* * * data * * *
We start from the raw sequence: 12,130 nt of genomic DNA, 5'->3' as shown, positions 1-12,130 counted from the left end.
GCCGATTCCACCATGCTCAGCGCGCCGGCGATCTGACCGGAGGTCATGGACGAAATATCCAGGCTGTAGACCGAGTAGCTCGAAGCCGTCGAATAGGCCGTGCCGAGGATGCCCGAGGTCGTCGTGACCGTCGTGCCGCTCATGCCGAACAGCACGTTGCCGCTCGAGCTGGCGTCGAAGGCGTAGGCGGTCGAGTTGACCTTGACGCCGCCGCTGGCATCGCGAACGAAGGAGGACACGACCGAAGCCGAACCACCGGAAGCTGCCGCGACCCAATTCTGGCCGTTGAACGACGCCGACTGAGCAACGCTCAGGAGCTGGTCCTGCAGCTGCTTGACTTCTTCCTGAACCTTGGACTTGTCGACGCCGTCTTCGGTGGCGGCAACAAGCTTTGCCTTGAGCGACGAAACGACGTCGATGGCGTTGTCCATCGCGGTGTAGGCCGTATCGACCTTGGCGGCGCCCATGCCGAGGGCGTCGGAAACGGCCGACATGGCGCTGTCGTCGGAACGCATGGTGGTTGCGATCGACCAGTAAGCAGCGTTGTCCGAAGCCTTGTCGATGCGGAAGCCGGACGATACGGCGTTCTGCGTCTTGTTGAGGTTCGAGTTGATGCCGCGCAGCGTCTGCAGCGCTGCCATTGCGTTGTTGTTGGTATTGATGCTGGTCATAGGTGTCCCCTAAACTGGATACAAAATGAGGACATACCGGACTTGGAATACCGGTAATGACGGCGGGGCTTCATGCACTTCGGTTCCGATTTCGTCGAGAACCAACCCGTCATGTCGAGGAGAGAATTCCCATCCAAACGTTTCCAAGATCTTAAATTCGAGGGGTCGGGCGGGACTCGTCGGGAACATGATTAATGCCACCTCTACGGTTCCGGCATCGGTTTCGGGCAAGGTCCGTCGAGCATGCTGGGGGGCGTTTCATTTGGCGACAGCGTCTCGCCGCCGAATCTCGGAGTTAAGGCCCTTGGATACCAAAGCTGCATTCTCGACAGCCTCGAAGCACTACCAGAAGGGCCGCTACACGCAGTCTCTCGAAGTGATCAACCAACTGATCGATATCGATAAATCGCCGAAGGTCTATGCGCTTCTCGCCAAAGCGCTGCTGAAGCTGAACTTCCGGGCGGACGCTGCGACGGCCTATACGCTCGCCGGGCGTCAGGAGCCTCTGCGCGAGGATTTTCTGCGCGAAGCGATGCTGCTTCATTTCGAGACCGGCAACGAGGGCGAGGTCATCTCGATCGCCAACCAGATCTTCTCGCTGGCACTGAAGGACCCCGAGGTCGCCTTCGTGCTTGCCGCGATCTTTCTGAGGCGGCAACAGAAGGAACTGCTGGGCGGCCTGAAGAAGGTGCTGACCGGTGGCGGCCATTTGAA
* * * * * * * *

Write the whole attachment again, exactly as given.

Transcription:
We start from the raw sequence: 12,130 nt of genomic DNA, 5'->3' as shown, positions 1-12,130 counted from the left end.
GCCGATTCCACCATGCTCAGCGCGCCGGCGATCTGACCGGAGGTCATGGACGAAATATCCAGGCTGTAGACCGAGTAGCTCGAAGCCGTCGAATAGGCCGTGCCGAGGATGCCCGAGGTCGTCGTGACCGTCGTGCCGCTCATGCCGAACAGCACGTTGCCGCTCGAGCTGGCGTCGAAGGCGTAGGCGGTCGAGTTGACCTTGACGCCGCCGCTGGCATCGCGAACGAAGGAGGACACGACCGAAGCCGAACCACCGGAAGCTGCCGCGACCCAATTCTGGCCGTTGAACGACGCCGACTGAGCAACGCTCAGGAGCTGGTCCTGCAGCTGCTTGACTTCTTCCTGAACCTTGGACTTGTCGACGCCGTCTTCGGTGGCGGCAACAAGCTTTGCCTTGAGCGACGAAACGACGTCGATGGCGTTGTCCATCGCGGTGTAGGCCGTATCGACCTTGGCGGCGCCCATGCCGAGGGCGTCGGAAACGGCCGACATGGCGCTGTCGTCGGAACGCATGGTGGTTGCGATCGACCAGTAAGCAGCGTTGTCCGAAGCCTTGTCGATGCGGAAGCCGGACGATACGGCGTTCTGCGTCTTGTTGAGGTTCGAGTTGATGCCGCGCAGCGTCTGCAGCGCTGCCATTGCGTTGTTGTTGGTATTGATGCTGGTCATAGGTGTCCCCTAAACTGGATACAAAATGAGGACATACCGGACTTGGAATACCGGTAATGACGGCGGGGCTTCATGCACTTCGGTTCCGATTTCGTCGAGAACCAACCCGTCATGTCGAGGAGAGAATTCCCATCCAAACGTTTCCAAGATCTTAAATTCGAGGGGTCGGGCGGGACTCGTCGGGAACATGATTAATGCCACCTCTACGGTTCCGGCATCGGTTTCGGGCAAGGTCCGTCGAGCATGCTGGGGGGCGTTTCATTTGGCGACAGCGTCTCGCCGCCGAATCTCGGAGTTAAGGCCCTTGGATACCAAAGCTGCATTCTCGACAGCCTCGAAGCACTACCAGAAGGGCCGCTACACGCAGTCTCTCGAAGTGATCAACCAACTGATCGATATCGATAAATCGCCGAAGGTCTATGCGCTTCTCGCCAAAGCGCTGCTGAAGCTGAACTTCCGGGCGGACGCTGCGACGGCCTATACGCTCGCCGGGCGTCAGGAGCCTCTGCGCGAGGATTTTCTGCGCGAAGCGATGCTGCTTCATTTCGAGACCGGCAACGAGGGCGAGGTCATCTCGATCGCCAACCAGATCTTCTCGCTGGCACTGAAGGACCCCGAGGTCGCCTTCGTGCTTGCCGCGATCTTTCTGAGGCGGCAACAGAAGGAACTGCTGGGCGGCCTGAAGAAGGTGCTGACCGGTGGCGGCCATTTGAA